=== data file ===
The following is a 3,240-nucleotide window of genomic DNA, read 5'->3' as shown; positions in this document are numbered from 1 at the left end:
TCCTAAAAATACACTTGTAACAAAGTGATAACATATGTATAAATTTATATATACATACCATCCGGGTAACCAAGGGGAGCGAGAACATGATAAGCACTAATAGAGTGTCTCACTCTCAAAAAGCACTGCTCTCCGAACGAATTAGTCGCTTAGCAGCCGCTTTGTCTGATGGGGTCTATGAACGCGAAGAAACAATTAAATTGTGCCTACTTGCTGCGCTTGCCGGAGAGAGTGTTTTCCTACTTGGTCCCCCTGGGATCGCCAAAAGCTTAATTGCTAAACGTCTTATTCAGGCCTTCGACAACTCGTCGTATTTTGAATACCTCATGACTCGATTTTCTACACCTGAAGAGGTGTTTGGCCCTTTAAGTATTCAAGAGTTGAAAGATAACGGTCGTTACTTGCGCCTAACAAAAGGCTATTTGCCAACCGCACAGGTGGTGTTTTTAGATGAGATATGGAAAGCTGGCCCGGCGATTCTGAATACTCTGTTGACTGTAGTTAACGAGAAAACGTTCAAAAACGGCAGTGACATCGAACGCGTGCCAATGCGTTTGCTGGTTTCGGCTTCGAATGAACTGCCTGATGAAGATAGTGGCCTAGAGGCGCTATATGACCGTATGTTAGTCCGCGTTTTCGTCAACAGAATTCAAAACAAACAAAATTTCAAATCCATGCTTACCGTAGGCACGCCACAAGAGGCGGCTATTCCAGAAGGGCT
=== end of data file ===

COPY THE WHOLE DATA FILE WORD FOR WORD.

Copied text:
The following is a 3,240-nucleotide window of genomic DNA, read 5'->3' as shown; positions in this document are numbered from 1 at the left end:
TCCTAAAAATACACTTGTAACAAAGTGATAACATATGTATAAATTTATATATACATACCATCCGGGTAACCAAGGGGAGCGAGAACATGATAAGCACTAATAGAGTGTCTCACTCTCAAAAAGCACTGCTCTCCGAACGAATTAGTCGCTTAGCAGCCGCTTTGTCTGATGGGGTCTATGAACGCGAAGAAACAATTAAATTGTGCCTACTTGCTGCGCTTGCCGGAGAGAGTGTTTTCCTACTTGGTCCCCCTGGGATCGCCAAAAGCTTAATTGCTAAACGTCTTATTCAGGCCTTCGACAACTCGTCGTATTTTGAATACCTCATGACTCGATTTTCTACACCTGAAGAGGTGTTTGGCCCTTTAAGTATTCAAGAGTTGAAAGATAACGGTCGTTACTTGCGCCTAACAAAAGGCTATTTGCCAACCGCACAGGTGGTGTTTTTAGATGAGATATGGAAAGCTGGCCCGGCGATTCTGAATACTCTGTTGACTGTAGTTAACGAGAAAACGTTCAAAAACGGCAGTGACATCGAACGCGTGCCAATGCGTTTGCTGGTTTCGGCTTCGAATGAACTGCCTGATGAAGATAGTGGCCTAGAGGCGCTATATGACCGTATGTTAGTCCGCGTTTTCGTCAACAGAATTCAAAACAAACAAAATTTCAAATCCATGCTTACCGTAGGCACGCCACAAGAGGCGGCTATTCCAGAAGGGCT